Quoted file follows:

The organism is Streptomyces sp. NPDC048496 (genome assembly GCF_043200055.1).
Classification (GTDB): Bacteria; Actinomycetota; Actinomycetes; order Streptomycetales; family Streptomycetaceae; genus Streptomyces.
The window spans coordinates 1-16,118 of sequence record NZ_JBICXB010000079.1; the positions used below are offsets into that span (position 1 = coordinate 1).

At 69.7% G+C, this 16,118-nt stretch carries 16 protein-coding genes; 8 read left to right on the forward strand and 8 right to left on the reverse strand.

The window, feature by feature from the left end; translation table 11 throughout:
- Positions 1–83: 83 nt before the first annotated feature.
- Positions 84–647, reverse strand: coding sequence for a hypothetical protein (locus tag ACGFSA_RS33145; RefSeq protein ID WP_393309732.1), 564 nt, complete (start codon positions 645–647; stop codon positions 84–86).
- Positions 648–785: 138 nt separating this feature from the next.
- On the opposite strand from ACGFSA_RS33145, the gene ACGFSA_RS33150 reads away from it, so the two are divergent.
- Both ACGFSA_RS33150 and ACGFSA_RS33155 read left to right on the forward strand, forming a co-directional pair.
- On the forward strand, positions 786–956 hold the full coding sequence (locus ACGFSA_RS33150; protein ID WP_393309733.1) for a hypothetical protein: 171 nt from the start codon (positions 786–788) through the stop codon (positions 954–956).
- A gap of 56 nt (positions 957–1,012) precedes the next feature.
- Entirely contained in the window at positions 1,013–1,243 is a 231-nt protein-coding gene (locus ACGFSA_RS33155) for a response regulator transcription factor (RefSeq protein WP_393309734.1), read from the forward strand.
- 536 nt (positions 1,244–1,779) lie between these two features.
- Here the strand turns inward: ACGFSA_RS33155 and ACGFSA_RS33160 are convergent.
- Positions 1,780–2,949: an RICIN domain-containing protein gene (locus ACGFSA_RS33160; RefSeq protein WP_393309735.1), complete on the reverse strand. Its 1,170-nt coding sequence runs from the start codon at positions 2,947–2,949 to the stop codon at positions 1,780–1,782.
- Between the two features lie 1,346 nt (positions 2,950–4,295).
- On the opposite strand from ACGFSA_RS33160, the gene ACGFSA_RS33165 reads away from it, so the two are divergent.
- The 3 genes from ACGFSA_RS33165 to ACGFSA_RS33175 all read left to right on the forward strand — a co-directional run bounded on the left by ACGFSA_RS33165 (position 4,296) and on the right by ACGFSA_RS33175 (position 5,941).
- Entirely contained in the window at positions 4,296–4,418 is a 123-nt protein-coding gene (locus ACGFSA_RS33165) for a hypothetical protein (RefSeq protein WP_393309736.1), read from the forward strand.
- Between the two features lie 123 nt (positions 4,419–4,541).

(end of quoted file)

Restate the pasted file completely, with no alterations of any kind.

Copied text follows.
The organism is Streptomyces sp. NPDC048496 (genome assembly GCF_043200055.1).
Classification (GTDB): Bacteria; Actinomycetota; Actinomycetes; order Streptomycetales; family Streptomycetaceae; genus Streptomyces.
The window spans coordinates 1-16,118 of sequence record NZ_JBICXB010000079.1; the positions used below are offsets into that span (position 1 = coordinate 1).

At 69.7% G+C, this 16,118-nt stretch carries 16 protein-coding genes; 8 read left to right on the forward strand and 8 right to left on the reverse strand.

The window, feature by feature from the left end; translation table 11 throughout:
- Positions 1–83: 83 nt before the first annotated feature.
- Positions 84–647, reverse strand: coding sequence for a hypothetical protein (locus tag ACGFSA_RS33145; RefSeq protein ID WP_393309732.1), 564 nt, complete (start codon positions 645–647; stop codon positions 84–86).
- Positions 648–785: 138 nt separating this feature from the next.
- On the opposite strand from ACGFSA_RS33145, the gene ACGFSA_RS33150 reads away from it, so the two are divergent.
- Both ACGFSA_RS33150 and ACGFSA_RS33155 read left to right on the forward strand, forming a co-directional pair.
- On the forward strand, positions 786–956 hold the full coding sequence (locus ACGFSA_RS33150; protein ID WP_393309733.1) for a hypothetical protein: 171 nt from the start codon (positions 786–788) through the stop codon (positions 954–956).
- A gap of 56 nt (positions 957–1,012) precedes the next feature.
- Entirely contained in the window at positions 1,013–1,243 is a 231-nt protein-coding gene (locus ACGFSA_RS33155) for a response regulator transcription factor (RefSeq protein WP_393309734.1), read from the forward strand.
- 536 nt (positions 1,244–1,779) lie between these two features.
- Here the strand turns inward: ACGFSA_RS33155 and ACGFSA_RS33160 are convergent.
- Positions 1,780–2,949: an RICIN domain-containing protein gene (locus ACGFSA_RS33160; RefSeq protein WP_393309735.1), complete on the reverse strand. Its 1,170-nt coding sequence runs from the start codon at positions 2,947–2,949 to the stop codon at positions 1,780–1,782.
- Between the two features lie 1,346 nt (positions 2,950–4,295).
- On the opposite strand from ACGFSA_RS33160, the gene ACGFSA_RS33165 reads away from it, so the two are divergent.
- The 3 genes from ACGFSA_RS33165 to ACGFSA_RS33175 all read left to right on the forward strand — a co-directional run bounded on the left by ACGFSA_RS33165 (position 4,296) and on the right by ACGFSA_RS33175 (position 5,941).
- Entirely contained in the window at positions 4,296–4,418 is a 123-nt protein-coding gene (locus ACGFSA_RS33165) for a hypothetical protein (RefSeq protein WP_393309736.1), read from the forward strand.
- Between the two features lie 123 nt (positions 4,419–4,541).